Additional lens characteristics that would increase the intensity and size of the retinal ring image include increasing the edge thickness or reducing the optic diameter of the lens. Patient characteristics that may affect whether the image is noticed clinically include scotopic pupil diameter (larger pupil size when driving at night) and opacification of the peripheral capsule that may mask any edge characteristics. This latter characteristic has been postulated to explain the decrease in patient symptoms over time.

If PCO is shown to be reduced clinically with the sharp-edge design, the best optical design will be the opposite of the best mechanical design. If this dilemma exists, further refinements in edge design will be necessary to determine the optimal characteristics that minimize unwanted optical images and PCO. The optimal design must be weighed clinically against the frequency of occurrence and the complications associated with the treatment of each condition. If unwanted optical images persist from edge design, the only treatment is lens exchange. If significant PCO occurs, a capsulotomy can be performed. Both procedures have associated risk, but the intraocular procedure of lens exchange has a significantly higher risk than the noninvasive procedure of neodymium:YAG capsulotomy.

Conclusions

Ray tracing confirmed that the glare images from the edge of an IOL with a sharp corner appear like a thin crescent or partial ring in the periphery of the retina opposite the image of the glare source. Rounding the corners significantly reduced the peak intensity of the reflected glare image by 87% to 91% (10 times). Thus, edge rounding can significantly reduce the potential for unwanted optical images.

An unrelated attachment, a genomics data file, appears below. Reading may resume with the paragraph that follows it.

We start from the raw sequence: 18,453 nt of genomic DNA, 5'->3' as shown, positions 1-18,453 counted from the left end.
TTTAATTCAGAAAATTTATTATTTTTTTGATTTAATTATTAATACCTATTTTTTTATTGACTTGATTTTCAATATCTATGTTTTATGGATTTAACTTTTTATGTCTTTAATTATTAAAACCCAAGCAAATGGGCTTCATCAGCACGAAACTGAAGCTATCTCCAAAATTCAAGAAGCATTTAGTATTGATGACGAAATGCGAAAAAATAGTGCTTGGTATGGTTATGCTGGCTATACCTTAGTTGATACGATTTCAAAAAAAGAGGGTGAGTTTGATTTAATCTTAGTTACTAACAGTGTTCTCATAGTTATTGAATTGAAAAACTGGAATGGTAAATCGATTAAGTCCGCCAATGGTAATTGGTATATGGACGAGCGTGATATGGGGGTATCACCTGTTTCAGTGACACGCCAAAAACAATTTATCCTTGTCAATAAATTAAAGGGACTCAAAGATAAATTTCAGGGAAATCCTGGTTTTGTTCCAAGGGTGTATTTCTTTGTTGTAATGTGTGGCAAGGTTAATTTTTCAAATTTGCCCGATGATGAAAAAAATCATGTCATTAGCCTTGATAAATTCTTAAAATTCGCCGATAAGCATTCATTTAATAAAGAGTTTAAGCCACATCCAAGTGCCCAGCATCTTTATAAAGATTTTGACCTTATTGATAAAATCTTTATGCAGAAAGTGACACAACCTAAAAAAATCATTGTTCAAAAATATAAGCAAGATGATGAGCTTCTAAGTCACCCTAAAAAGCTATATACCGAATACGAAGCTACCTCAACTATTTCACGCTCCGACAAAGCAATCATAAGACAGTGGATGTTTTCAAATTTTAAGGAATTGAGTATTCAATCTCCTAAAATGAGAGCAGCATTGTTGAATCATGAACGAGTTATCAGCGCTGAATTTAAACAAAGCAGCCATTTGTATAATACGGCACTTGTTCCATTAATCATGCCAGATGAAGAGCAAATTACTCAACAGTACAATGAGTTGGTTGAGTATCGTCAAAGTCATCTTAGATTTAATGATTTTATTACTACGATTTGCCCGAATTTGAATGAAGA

References

1. Holladay JT, Bishop JE, Prager TC, Blaker JW. The ideal intraocular lens. CLAO J 1983; 9:15-19
2. Masket S, Geraghty E, Crandall AS, et al. Undesired light images associated with ovoid intraocular lenses. J Cataract Refract Surg 1993; 19:690-694
3. Smith SG, Lindstrom RL. Intraocular Lens Complications and Their Management. Thorofare, NJ, Slack, 1988
4. Holladay JT. Evaluating the intraocular lens optic. Surv Ophthalmol 1986; 30:385-390
5. Leaming DV. Practice styles and preferences of ASCRS members—1997 survey. J Cataract Refract Surg 1998; 24:552-561
© 1999 by Lippincott Williams & Wilkins, Inc.